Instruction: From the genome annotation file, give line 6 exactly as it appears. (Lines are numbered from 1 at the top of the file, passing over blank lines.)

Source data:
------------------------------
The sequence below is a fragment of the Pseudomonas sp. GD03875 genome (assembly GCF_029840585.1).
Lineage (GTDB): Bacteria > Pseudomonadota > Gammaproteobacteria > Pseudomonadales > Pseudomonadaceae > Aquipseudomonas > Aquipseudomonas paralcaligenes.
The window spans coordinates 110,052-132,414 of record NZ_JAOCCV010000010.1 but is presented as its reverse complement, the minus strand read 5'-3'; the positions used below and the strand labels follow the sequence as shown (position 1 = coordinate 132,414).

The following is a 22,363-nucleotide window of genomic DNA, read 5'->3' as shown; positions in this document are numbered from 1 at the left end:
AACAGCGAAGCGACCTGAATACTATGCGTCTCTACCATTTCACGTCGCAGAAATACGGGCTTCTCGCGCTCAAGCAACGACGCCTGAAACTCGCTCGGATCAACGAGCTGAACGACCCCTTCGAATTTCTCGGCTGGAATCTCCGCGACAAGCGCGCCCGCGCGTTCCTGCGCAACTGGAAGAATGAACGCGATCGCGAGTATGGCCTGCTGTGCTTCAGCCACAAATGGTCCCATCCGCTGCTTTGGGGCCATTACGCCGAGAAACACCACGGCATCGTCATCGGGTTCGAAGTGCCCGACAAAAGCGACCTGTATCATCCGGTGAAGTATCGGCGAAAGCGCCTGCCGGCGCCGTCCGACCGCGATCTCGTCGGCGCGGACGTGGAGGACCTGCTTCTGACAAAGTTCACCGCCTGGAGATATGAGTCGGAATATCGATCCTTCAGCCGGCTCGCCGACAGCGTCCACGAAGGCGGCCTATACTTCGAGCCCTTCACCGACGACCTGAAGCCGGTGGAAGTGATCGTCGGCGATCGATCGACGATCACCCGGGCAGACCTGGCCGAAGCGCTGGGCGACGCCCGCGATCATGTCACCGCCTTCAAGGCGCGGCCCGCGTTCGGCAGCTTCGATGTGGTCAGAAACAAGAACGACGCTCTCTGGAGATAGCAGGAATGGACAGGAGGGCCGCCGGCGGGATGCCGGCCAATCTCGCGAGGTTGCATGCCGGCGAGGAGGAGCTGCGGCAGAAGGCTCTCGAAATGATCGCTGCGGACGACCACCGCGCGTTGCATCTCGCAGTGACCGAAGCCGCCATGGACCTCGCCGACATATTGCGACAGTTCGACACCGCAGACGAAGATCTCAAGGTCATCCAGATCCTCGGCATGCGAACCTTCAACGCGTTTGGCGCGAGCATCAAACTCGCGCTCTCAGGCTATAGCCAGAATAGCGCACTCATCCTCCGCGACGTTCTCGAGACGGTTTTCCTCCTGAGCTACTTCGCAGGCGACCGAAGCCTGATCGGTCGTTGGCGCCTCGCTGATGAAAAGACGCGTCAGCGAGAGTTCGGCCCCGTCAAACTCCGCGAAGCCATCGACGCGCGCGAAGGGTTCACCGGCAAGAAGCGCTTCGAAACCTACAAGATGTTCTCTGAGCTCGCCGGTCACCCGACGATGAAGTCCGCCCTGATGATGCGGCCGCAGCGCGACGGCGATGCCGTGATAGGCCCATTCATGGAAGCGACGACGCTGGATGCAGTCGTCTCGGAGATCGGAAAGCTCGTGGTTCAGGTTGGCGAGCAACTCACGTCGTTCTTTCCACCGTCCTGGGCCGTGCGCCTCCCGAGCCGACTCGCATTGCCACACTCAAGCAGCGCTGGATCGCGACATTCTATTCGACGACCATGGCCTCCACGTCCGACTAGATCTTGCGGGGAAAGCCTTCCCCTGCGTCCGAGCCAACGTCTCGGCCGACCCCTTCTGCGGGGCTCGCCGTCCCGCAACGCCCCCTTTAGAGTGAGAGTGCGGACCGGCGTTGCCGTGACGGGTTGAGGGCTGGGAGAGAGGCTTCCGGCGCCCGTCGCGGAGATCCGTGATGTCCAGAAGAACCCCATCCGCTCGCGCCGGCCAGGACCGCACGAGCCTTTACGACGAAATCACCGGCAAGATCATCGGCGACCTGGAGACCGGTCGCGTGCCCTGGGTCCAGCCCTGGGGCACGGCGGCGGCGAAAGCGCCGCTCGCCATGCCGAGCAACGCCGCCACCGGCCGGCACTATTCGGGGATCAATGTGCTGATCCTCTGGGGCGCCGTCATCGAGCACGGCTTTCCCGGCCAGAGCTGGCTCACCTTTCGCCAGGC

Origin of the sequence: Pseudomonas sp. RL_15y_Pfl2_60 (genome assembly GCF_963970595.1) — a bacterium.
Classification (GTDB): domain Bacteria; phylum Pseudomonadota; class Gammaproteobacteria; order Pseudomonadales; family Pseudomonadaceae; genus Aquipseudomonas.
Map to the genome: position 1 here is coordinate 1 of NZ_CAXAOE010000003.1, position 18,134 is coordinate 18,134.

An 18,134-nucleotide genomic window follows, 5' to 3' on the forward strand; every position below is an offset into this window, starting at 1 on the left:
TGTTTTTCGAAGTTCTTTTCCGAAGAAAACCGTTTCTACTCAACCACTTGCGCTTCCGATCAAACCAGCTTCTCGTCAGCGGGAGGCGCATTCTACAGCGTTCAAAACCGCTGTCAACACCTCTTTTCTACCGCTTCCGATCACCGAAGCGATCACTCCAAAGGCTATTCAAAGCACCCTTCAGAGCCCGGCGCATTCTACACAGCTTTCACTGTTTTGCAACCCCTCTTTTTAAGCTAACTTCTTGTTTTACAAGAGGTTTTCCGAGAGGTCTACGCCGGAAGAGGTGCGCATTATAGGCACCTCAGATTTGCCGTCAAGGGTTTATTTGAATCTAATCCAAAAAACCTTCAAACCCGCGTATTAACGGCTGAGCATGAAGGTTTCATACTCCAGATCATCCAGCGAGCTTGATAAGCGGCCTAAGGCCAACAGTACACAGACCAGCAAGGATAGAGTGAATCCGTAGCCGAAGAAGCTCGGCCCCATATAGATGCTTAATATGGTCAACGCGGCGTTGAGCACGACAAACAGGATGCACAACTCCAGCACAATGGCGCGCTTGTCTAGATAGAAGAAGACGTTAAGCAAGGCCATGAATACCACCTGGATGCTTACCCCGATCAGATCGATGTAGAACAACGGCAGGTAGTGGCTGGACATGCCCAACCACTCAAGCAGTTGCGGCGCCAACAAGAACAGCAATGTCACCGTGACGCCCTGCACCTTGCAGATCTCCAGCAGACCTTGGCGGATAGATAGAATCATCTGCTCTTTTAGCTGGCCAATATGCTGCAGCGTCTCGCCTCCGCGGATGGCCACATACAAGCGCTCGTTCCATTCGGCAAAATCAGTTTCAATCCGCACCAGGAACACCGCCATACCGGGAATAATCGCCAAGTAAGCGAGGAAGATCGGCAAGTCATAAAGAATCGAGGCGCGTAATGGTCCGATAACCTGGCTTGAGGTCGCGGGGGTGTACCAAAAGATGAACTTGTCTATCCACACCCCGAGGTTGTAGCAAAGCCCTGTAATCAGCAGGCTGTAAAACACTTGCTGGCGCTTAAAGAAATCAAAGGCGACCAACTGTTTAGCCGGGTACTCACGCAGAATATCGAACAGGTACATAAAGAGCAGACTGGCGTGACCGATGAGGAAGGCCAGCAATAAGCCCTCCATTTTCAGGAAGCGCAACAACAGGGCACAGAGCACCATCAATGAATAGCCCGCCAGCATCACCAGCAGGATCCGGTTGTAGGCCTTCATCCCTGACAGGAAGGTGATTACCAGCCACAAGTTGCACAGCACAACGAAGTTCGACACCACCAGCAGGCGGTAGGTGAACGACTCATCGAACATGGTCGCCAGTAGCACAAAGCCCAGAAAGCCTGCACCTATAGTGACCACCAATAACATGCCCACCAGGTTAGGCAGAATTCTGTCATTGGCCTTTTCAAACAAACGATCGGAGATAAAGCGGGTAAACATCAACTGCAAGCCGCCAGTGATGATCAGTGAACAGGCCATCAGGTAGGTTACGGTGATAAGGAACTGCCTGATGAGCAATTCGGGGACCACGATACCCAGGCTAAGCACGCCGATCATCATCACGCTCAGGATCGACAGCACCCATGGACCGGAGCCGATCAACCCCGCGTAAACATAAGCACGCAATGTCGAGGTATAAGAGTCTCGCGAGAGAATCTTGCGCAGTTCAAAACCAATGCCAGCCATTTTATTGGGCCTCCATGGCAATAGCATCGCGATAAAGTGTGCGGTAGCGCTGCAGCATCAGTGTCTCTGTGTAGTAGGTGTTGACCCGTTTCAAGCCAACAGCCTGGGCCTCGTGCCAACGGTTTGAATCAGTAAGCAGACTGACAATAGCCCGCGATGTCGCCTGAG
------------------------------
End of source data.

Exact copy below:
Origin of the sequence: Pseudomonas sp. RL_15y_Pfl2_60 (genome assembly GCF_963970595.1) — a bacterium.